Between 1814 and 1852 Paris was the capital of Europe, a city of power and pleasure, a magnet for people of all nationalities that exerted an influence far beyond the borders of France. Paris was the stage where the great conflicts of the age, between nationalism and cosmopolitanism, revolution and royalism, socialism and capitalism, atheism and Catholicism, were fought out before the audience of Europe. As a contemporary proverb put it: when Paris sneezes, Europe catches cold.;Paris Between Empires tells the story of this golden age, from the entry of the allies into Paris on 31 March 1814, after the defeat of Napoleon I, to the proclamation of another Bonaparte, his nephew Louis-Napoleon, as Napoleon III in the Hotel de Ville on 2 December 1852. During those years, Paris, the seat of a new parliamentary government, was a truly cosmopolitan capital, home to Rossini, Heine and Princess Lieven, as well as Berlioz, Chateaubriand and Madame Recamier. Its salons were crowded with the aristocracy and intelligentsia of Europe, attracted by freedom from the political, social and sexual restrictions that they endured at home. Not since imperial Rome has one city dominated European life.;This was a time too, of political turbulence and intellectual ferment, of violence on the streets and women manipulating men and events from their salons. In describing it Philip Mansel draws on the unpublished letters and diaries of some of the city's leading figures and those of the foreigners who flocked there, among them Lord Normanby, Lady Holland, Napoleon's lifelong enemy the Russian amabssador Count Pozzo di Borgo, and Charles de Flahaut, lover of Napoleon's step-daughter Queen Hortense. His book shows that the European ideal was as alive in the 19th century as it is today.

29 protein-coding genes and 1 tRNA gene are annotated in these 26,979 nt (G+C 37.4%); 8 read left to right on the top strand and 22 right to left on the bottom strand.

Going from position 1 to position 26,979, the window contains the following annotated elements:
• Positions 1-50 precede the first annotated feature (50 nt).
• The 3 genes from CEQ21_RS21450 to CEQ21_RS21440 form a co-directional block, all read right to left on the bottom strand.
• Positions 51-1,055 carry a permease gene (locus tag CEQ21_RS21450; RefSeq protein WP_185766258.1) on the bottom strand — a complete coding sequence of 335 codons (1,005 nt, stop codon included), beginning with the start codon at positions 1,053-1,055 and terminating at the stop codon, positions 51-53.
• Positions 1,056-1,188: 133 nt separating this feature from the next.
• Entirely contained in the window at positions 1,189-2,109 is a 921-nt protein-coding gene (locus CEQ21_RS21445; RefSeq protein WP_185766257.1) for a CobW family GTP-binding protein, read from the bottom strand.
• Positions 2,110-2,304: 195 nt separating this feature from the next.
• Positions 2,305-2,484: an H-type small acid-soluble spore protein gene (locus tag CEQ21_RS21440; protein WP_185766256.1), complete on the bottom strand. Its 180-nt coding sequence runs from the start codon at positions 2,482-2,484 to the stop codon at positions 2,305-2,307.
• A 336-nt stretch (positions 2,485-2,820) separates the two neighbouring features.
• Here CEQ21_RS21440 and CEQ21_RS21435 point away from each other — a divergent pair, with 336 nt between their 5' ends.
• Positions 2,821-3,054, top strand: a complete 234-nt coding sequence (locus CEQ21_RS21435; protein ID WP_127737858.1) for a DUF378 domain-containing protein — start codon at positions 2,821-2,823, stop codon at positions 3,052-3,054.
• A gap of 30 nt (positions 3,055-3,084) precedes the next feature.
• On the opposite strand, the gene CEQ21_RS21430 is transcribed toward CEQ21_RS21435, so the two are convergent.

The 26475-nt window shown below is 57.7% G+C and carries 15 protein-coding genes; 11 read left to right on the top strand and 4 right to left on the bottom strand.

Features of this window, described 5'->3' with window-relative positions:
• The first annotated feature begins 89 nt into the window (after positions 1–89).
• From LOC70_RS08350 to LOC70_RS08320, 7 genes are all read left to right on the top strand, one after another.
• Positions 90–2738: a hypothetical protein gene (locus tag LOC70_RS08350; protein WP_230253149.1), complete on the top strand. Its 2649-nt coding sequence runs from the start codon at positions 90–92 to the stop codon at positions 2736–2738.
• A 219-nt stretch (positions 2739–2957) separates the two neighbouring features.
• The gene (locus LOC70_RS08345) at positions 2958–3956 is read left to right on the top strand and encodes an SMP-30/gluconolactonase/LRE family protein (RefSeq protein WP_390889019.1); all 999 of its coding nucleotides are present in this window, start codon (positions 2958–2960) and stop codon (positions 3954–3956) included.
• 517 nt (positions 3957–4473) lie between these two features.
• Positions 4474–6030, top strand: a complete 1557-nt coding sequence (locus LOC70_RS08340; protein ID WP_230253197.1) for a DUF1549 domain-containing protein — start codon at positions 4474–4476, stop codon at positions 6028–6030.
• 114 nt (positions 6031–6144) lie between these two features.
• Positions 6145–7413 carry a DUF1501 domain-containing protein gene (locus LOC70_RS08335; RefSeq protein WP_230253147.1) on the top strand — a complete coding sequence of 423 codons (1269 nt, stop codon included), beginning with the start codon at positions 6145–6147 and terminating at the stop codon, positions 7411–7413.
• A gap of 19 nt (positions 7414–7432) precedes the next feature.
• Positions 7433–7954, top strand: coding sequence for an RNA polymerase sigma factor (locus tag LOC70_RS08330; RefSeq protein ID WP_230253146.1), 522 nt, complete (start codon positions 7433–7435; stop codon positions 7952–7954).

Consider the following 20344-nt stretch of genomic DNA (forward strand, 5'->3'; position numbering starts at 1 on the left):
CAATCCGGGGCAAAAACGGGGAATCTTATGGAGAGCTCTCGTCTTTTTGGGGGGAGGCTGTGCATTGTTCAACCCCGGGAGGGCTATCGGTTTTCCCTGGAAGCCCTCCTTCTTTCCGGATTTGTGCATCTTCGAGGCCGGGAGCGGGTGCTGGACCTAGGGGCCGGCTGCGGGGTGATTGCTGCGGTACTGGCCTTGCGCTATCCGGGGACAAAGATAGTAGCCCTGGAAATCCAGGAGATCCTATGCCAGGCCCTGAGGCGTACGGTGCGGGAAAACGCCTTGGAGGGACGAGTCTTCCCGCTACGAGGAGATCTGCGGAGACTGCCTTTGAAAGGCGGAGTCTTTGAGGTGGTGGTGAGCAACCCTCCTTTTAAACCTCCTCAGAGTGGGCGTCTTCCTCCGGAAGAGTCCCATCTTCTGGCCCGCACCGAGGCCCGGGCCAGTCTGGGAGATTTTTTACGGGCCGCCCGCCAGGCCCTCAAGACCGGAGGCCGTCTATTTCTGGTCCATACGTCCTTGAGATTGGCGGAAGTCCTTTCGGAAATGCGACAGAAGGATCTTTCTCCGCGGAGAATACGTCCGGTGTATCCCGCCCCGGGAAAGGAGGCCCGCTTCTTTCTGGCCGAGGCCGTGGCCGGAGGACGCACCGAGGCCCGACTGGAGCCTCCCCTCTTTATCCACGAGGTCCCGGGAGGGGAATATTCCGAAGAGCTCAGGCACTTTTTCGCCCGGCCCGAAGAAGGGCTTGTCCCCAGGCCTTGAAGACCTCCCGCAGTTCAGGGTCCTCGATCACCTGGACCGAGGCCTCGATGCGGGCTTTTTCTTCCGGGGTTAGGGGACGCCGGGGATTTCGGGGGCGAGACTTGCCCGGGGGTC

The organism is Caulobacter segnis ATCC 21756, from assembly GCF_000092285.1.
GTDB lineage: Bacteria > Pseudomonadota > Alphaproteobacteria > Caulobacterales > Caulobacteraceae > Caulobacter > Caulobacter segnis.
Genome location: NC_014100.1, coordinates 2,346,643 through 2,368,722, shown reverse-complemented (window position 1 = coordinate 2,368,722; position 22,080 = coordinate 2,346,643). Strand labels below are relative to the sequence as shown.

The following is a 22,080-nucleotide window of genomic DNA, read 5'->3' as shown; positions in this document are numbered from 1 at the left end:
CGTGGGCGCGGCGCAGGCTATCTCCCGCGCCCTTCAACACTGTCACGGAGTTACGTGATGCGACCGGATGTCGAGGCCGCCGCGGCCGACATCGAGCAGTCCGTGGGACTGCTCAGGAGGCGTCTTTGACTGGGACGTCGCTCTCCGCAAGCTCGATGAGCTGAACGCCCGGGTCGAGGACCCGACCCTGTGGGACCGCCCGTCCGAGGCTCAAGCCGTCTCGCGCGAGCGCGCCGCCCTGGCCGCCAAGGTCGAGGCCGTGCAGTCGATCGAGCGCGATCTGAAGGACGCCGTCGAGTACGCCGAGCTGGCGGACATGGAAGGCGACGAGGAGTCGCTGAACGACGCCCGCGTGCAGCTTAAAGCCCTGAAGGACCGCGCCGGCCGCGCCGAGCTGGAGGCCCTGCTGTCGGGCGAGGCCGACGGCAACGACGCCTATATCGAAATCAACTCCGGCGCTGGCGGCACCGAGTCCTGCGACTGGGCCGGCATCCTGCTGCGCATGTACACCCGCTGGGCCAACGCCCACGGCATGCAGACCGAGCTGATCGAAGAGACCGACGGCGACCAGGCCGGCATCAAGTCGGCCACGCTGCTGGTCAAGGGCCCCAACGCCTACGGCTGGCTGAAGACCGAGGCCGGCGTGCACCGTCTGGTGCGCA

Hardback in excellent condition.